With winter on its way, wouldn’t it be nice to have the kids help with the decorating? How about starting it with a scavenger hunt! Bring baskets, bags and scissors or pruners (carefully), and go on a little walk, whether in the backyard, the park, or the forest.
(Scavenger list may change depending on flora in your area and your decorating desires).
Can you find:
- Holly branches with red berries (not edible)
- Vines of Ivy
- Pine boughs and needles
- Cedar boughs
- Part of another evergreen bush or tree
- 5 Pine cones
- A different dried plant
- Eucalyptus leaves
- 3 acorns (and name that tree)
- A dead branch
- Something from nature that interests you…tell why
Because holly and ivy are invasive plants not native to Canada, you’ll be doing a favour by taking these. The evergreens shouldn’t mind a little pruning if done with sharp pruners at branch node (by adults).
Now that you and the kids have brought back all the finds from the scavenger hunt, what to do with them?
One easy winter decoration is to line the stair railings with green boughs, and intersperse with some ivy. (Caution: extra vacuuming or sweeping will be needed.) Consider tying with twine or ribbon.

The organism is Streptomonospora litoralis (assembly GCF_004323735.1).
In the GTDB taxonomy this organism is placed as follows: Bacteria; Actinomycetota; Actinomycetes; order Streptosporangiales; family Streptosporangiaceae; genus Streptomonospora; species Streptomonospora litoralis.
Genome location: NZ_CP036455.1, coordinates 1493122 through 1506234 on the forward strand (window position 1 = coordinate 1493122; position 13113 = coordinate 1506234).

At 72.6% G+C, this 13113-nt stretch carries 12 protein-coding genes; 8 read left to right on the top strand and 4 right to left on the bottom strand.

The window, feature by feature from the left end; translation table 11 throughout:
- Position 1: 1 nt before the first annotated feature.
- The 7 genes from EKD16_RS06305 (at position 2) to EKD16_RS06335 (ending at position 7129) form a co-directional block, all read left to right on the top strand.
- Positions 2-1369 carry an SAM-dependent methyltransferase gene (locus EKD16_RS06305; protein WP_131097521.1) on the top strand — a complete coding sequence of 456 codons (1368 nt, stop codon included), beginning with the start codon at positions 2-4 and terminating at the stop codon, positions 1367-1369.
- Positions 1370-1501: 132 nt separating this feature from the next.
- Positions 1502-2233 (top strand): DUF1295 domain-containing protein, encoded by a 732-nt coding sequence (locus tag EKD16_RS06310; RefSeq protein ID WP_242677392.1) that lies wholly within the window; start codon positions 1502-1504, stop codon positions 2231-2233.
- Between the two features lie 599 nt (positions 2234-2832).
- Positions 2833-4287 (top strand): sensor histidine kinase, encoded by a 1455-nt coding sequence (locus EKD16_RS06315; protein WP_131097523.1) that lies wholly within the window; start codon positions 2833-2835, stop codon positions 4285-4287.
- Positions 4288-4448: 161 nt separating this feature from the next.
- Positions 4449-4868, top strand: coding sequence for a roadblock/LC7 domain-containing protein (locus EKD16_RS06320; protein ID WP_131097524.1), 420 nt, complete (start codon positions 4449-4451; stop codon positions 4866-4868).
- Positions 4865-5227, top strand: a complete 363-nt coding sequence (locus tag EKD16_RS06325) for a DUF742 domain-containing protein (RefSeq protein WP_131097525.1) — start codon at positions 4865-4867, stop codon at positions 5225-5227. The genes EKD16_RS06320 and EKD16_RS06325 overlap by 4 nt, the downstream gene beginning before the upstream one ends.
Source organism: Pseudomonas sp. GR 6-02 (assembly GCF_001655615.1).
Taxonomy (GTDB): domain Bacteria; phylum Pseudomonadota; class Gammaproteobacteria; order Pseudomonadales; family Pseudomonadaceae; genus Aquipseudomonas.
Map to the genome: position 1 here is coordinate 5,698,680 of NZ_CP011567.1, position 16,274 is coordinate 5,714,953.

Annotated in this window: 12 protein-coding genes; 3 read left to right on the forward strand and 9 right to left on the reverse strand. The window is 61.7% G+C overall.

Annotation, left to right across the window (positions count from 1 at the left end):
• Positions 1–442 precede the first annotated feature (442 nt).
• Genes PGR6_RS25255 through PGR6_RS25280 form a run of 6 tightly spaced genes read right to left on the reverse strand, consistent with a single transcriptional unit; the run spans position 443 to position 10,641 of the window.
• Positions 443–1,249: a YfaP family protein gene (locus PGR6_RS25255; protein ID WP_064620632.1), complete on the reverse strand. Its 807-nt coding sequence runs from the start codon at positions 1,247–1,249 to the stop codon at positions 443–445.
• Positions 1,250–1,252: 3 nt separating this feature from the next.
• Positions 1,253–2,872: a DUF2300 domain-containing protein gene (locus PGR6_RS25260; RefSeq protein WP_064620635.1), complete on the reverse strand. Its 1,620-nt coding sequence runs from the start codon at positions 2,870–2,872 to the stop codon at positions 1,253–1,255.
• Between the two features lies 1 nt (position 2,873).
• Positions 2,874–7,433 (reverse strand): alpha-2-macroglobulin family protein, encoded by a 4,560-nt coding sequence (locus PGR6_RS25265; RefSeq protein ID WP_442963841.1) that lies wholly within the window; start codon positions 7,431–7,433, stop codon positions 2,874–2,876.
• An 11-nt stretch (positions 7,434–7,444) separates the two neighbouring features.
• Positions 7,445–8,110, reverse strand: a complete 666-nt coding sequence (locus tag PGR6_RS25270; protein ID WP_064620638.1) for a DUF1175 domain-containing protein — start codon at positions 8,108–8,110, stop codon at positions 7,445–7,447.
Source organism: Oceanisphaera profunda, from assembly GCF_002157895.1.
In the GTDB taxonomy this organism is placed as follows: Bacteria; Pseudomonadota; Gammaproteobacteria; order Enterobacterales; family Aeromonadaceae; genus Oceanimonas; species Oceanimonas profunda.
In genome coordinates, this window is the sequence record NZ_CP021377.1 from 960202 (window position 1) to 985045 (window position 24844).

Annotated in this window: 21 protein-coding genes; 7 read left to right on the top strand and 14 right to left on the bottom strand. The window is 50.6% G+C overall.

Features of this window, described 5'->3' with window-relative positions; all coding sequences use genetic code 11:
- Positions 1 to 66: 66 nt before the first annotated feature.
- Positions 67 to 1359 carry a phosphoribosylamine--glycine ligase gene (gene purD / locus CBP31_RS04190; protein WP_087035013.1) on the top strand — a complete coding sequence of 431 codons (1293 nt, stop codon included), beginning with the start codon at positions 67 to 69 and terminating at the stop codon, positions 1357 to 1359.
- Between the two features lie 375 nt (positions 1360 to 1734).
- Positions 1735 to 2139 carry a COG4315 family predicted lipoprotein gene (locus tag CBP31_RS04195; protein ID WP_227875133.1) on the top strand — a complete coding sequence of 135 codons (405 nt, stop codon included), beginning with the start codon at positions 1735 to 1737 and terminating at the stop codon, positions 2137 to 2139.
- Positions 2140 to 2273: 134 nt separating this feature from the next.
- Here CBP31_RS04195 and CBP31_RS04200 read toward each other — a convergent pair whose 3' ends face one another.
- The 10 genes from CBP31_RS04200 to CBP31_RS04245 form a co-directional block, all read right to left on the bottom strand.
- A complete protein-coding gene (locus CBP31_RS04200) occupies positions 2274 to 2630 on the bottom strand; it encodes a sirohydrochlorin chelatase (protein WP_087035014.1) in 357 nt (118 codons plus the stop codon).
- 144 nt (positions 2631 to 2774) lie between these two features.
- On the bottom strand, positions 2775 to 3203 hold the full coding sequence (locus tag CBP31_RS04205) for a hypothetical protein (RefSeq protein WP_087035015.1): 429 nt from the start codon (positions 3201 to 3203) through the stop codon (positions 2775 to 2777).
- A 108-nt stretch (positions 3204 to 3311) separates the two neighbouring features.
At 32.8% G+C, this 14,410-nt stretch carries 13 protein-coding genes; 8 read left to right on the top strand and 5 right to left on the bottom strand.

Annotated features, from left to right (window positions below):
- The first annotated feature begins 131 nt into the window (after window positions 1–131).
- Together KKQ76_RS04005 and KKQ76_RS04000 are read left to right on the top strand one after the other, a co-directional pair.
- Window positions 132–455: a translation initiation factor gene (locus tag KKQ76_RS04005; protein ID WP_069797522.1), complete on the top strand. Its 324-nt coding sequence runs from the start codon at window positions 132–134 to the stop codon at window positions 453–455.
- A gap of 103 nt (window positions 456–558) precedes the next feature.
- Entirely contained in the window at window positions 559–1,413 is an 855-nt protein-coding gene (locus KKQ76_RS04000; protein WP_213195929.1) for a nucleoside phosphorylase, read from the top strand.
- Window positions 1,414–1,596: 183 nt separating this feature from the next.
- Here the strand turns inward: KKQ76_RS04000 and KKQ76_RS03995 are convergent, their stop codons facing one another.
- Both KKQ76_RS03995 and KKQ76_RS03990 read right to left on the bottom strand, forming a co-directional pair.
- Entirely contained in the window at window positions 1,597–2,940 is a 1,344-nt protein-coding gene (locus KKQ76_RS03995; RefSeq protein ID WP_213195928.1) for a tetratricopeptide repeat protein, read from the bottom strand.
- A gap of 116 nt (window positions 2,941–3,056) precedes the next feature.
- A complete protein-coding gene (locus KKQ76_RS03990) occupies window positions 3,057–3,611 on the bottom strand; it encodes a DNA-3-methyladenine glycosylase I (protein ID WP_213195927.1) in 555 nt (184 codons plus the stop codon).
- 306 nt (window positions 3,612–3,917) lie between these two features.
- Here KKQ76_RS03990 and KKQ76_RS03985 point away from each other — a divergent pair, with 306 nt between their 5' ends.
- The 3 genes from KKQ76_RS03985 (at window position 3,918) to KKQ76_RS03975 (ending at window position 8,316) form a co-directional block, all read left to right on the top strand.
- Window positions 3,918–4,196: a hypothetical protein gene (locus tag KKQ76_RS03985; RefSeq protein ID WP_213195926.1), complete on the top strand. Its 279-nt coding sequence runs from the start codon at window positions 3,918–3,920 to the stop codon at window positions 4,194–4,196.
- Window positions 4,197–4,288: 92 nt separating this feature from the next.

Place prickly holly branches with their beautiful red berries in out of the way decorative spots, such as the fireplace mantle. This can be accented with candles, pine cones or cinnamon sticks.
- On the dinner table, a few pillar candles, oranges, limes or pears on a bed of green pine boughs is beautiful. Add pine cones as well.
- Allow the kids to have a table or other area to create their own decorative space.
- Using twine or other craft materials such as wire, show the kids ways to tie boughs together to create a wreath. Add ivy and other natural decorations.
- Create a green bouquet in a vase or goblet
Great decorating ideas and photos can be found here:
By: Tara Beninger is from Victoria and loves making nature crafts with kids.